In comparison, the previous convention I’d been to (the 2000ad 40th Anniversary event) had required what felt like a level of military planning on my part, because there were so many people I wanted to meet, working out where I was supposed to be on the day. So, a breath of fresh air and a great, great selection of creators to meet.
Plus there were talks (and a chance to see a whole documentary about Carlos Ezquerra). With the focus of the show being Carlos, the first talk featured three people who’d worked with him – John Wagner (Judge Dredd), Steve MacManus (ex-Tharg) and Alan Hebden (the writer on Major Eazy). Steve recalled Carlos as being such a self-deprecating man, wreathed in cigar smoke who would always ring up and want to talk to “Shteve”.
John on the other hand was “Yon”, who recalled trawling through DC Thomson comics looking at ‘their’ artists and seeing Carlos’s work on “Chained to his sword” in Wizard. To tempt a very nervous Carlos away from his gainful employment with DC Thomson, he had to promise to keep Carlos in work for the rest of his life! So John’s was a man of his word there.
Alan picked out his work on “El Mestizo” for Battle with Carlos as being his favourite work with him. Alan actually said he didn’t want to do a western strip – but Carlos did!
Steve loved the caricature work that Carlos was able to do on the Tharg stories – “…the way he got BURT01”. John confessed that his favourite wasn’t Judge Dredd “…as once I saw it I hated it – but I was wrong”.
Moving on to their other memories of Carlos, Steve recalled that Carlos didn’t suffer fools gladly. John knew that Carlos didn’t want to pick his way through a lot of words in a script (so he always wanted to see his reaction to an Alan Moore script!) and Alan recalled that he and Carlos liked “El Mestizo”, but the readers didn’t so the story had to end.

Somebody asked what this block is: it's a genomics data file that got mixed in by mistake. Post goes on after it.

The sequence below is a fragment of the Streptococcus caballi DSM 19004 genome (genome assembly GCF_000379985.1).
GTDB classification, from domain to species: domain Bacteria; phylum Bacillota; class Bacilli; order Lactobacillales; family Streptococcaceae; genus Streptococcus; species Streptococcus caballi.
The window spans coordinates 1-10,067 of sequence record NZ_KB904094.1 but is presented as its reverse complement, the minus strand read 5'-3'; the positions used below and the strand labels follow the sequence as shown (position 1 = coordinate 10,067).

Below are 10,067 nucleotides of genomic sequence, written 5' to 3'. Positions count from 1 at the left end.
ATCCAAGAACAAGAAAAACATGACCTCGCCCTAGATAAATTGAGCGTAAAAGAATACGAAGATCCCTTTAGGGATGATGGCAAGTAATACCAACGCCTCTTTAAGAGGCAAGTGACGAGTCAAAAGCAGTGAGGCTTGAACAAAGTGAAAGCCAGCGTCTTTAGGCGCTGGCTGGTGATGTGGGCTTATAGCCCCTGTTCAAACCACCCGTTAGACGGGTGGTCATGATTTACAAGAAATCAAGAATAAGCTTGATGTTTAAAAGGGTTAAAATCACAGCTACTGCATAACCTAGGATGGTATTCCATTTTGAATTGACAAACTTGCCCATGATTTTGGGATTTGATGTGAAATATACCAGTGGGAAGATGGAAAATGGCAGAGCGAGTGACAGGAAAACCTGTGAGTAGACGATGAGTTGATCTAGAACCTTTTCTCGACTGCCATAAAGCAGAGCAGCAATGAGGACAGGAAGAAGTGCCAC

John eulogised about his love for the “Al’s Baby” strip, a very different strip for Judge Dredd Megazine, highlighting Carlos’s humour and his initial work on learning how to use computers to colour his work. He also loved his work on “Bob the Galactic Bum,” with Bob being WC Fields and he had a lot of fun writing the strip.
The most poignant anecdote of the session was what Carlos said to Alan Hebden at the 2000AD 10th anniversary party – “I come so I’m not forgotten”. It seems hard to believe that an artist who is so entwined with the DNA of 2000AD could ever think he would be forgotten by those readers and, as the convention proved, he hasn’t been and won’t be.
If my recap of Lawless 2019 has whetted your appetite for a Lawless day out in 2020, then perhaps I will see you there this year – Saturday May 16th 2020, tickets on sale at the end of January.
The guest list for 2020 has already been released and includes great creators. Highlights for me are the chance to meet David Pugh (making a rare convention appearance), Mike Dorey – plus we’ll be treated to the launch of David Roach’s much-anticipated Masters of British Comic Art – plus much more.
It sounds like it’s going to be another great day!
Lawless Comic Convention is a British based not for profit comic convention organised by fans and for fans
• PLEASE NOTE Tickets for Lawless will only be available on the door (priced at £40) if they don’t sell out in advance (priced at £30) – and they will probably sell out in advance so keep an eye on the event’s official web site at lawlesscomiccon.co.uk